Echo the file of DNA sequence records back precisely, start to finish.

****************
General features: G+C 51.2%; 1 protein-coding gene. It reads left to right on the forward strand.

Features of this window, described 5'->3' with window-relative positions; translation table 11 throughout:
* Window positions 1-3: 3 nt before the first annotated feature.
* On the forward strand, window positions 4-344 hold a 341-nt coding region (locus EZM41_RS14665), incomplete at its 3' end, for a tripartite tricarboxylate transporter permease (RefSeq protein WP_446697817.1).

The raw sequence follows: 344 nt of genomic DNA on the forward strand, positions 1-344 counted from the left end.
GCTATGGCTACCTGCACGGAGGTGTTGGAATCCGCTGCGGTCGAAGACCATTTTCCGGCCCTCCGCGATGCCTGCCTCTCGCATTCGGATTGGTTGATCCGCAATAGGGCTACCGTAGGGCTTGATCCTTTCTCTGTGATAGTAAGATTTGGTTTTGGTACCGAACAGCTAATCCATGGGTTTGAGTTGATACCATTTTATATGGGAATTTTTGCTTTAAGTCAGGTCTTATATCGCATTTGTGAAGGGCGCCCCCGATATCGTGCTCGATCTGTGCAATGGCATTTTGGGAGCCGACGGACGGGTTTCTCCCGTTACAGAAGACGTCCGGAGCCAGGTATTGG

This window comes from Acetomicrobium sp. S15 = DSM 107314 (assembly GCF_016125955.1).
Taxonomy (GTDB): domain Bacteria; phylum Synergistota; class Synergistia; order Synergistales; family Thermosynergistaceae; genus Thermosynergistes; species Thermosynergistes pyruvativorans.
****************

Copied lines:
General features: G+C 51.2%; 1 protein-coding gene. It reads left to right on the forward strand.

Features of this window, described 5'->3' with window-relative positions; translation table 11 throughout:
* Window positions 1-3: 3 nt before the first annotated feature.
* On the forward strand, window positions 4-344 hold a 341-nt coding region (locus EZM41_RS14665), incomplete at its 3' end, for a tripartite tricarboxylate transporter permease (RefSeq protein WP_446697817.1).

The raw sequence follows: 344 nt of genomic DNA on the forward strand, positions 1-344 counted from the left end.
GCTATGGCTACCTGCACGGAGGTGTTGGAATCCGCTGCGGTCGAAGACCATTTTCCGGCCCTCCGCGATGCCTGCCTCTCGCATTCGGATTGGTTGATCCGCAATAGGGCTACCGTAGGGCTTGATCCTTTCTCTGTGATAGTAAGATTTGGTTTTGGTACCGAACAGCTAATCCATGGGTTTGAGTTGATACCATTTTATATGGGAATTTTTGCTTTAAGTCAGGTCTTATATCGCATTTGTGAAGGGCGCCCCCGATATCGTGCTCGATCTGTGCAATGGCATTTTGGGAGCCGACGGACGGGTTTCTCCCGTTACAGAAGACGTCCGGAGCCAGGTATTGG

This window comes from Acetomicrobium sp. S15 = DSM 107314 (assembly GCF_016125955.1).
Taxonomy (GTDB): domain Bacteria; phylum Synergistota; class Synergistia; order Synergistales; family Thermosynergistaceae; genus Thermosynergistes; species Thermosynergistes pyruvativorans.